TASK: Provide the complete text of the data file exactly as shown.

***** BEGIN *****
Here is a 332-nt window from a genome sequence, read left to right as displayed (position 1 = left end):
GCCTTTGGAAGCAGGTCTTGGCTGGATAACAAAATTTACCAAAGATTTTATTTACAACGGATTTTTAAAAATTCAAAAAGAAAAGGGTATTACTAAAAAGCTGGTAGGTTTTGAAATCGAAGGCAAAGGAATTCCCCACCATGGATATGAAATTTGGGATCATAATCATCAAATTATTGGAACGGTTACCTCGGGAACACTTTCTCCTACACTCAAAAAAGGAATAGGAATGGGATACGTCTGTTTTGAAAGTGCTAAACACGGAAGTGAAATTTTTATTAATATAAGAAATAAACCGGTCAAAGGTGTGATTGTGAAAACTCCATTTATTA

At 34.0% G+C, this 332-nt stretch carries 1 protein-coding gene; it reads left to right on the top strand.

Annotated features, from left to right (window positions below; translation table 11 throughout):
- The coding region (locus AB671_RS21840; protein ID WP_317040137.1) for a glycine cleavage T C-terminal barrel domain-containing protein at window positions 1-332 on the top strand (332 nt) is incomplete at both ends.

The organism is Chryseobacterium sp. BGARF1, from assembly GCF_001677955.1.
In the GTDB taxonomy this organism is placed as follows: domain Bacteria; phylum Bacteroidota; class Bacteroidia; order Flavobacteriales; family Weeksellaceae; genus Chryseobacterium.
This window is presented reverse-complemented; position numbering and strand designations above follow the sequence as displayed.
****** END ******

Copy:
Here is a 332-nt window from a genome sequence, read left to right as displayed (position 1 = left end):
GCCTTTGGAAGCAGGTCTTGGCTGGATAACAAAATTTACCAAAGATTTTATTTACAACGGATTTTTAAAAATTCAAAAAGAAAAGGGTATTACTAAAAAGCTGGTAGGTTTTGAAATCGAAGGCAAAGGAATTCCCCACCATGGATATGAAATTTGGGATCATAATCATCAAATTATTGGAACGGTTACCTCGGGAACACTTTCTCCTACACTCAAAAAAGGAATAGGAATGGGATACGTCTGTTTTGAAAGTGCTAAACACGGAAGTGAAATTTTTATTAATATAAGAAATAAACCGGTCAAAGGTGTGATTGTGAAAACTCCATTTATTA

At 34.0% G+C, this 332-nt stretch carries 1 protein-coding gene; it reads left to right on the top strand.

Annotated features, from left to right (window positions below; translation table 11 throughout):
- The coding region (locus AB671_RS21840; protein ID WP_317040137.1) for a glycine cleavage T C-terminal barrel domain-containing protein at window positions 1-332 on the top strand (332 nt) is incomplete at both ends.

The organism is Chryseobacterium sp. BGARF1, from assembly GCF_001677955.1.
In the GTDB taxonomy this organism is placed as follows: domain Bacteria; phylum Bacteroidota; class Bacteroidia; order Flavobacteriales; family Weeksellaceae; genus Chryseobacterium.
This window is presented reverse-complemented; position numbering and strand designations above follow the sequence as displayed.